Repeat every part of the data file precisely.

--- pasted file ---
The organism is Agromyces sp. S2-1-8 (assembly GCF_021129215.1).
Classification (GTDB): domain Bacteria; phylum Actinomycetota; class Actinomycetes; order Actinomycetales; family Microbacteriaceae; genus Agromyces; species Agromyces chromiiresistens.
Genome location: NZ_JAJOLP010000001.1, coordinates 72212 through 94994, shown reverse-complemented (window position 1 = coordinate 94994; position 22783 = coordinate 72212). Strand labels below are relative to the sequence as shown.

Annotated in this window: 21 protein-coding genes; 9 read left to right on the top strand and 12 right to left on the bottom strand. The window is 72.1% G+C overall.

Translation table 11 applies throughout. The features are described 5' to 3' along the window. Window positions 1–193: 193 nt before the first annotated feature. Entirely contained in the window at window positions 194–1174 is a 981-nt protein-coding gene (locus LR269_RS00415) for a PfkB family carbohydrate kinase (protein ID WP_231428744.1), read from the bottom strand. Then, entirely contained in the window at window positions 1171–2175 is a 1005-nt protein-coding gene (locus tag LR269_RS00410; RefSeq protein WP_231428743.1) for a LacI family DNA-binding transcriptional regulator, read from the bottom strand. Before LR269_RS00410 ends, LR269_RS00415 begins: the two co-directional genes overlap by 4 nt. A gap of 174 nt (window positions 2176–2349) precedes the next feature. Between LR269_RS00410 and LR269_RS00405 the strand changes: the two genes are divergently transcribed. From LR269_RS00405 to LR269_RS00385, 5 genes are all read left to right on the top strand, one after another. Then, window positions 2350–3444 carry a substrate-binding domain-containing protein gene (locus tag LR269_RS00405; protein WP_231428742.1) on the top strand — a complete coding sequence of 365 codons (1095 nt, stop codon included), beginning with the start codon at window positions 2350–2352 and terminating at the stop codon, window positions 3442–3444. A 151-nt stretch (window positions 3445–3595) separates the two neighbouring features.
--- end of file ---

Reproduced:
The organism is Agromyces sp. S2-1-8 (assembly GCF_021129215.1).
Classification (GTDB): domain Bacteria; phylum Actinomycetota; class Actinomycetes; order Actinomycetales; family Microbacteriaceae; genus Agromyces; species Agromyces chromiiresistens.
Genome location: NZ_JAJOLP010000001.1, coordinates 72212 through 94994, shown reverse-complemented (window position 1 = coordinate 94994; position 22783 = coordinate 72212). Strand labels below are relative to the sequence as shown.

Annotated in this window: 21 protein-coding genes; 9 read left to right on the top strand and 12 right to left on the bottom strand. The window is 72.1% G+C overall.

Translation table 11 applies throughout. The features are described 5' to 3' along the window. Window positions 1–193: 193 nt before the first annotated feature. Entirely contained in the window at window positions 194–1174 is a 981-nt protein-coding gene (locus LR269_RS00415) for a PfkB family carbohydrate kinase (protein ID WP_231428744.1), read from the bottom strand. Then, entirely contained in the window at window positions 1171–2175 is a 1005-nt protein-coding gene (locus tag LR269_RS00410; RefSeq protein WP_231428743.1) for a LacI family DNA-binding transcriptional regulator, read from the bottom strand. Before LR269_RS00410 ends, LR269_RS00415 begins: the two co-directional genes overlap by 4 nt. A gap of 174 nt (window positions 2176–2349) precedes the next feature. Between LR269_RS00410 and LR269_RS00405 the strand changes: the two genes are divergently transcribed. From LR269_RS00405 to LR269_RS00385, 5 genes are all read left to right on the top strand, one after another. Then, window positions 2350–3444 carry a substrate-binding domain-containing protein gene (locus tag LR269_RS00405; protein WP_231428742.1) on the top strand — a complete coding sequence of 365 codons (1095 nt, stop codon included), beginning with the start codon at window positions 2350–2352 and terminating at the stop codon, window positions 3442–3444. A 151-nt stretch (window positions 3445–3595) separates the two neighbouring features.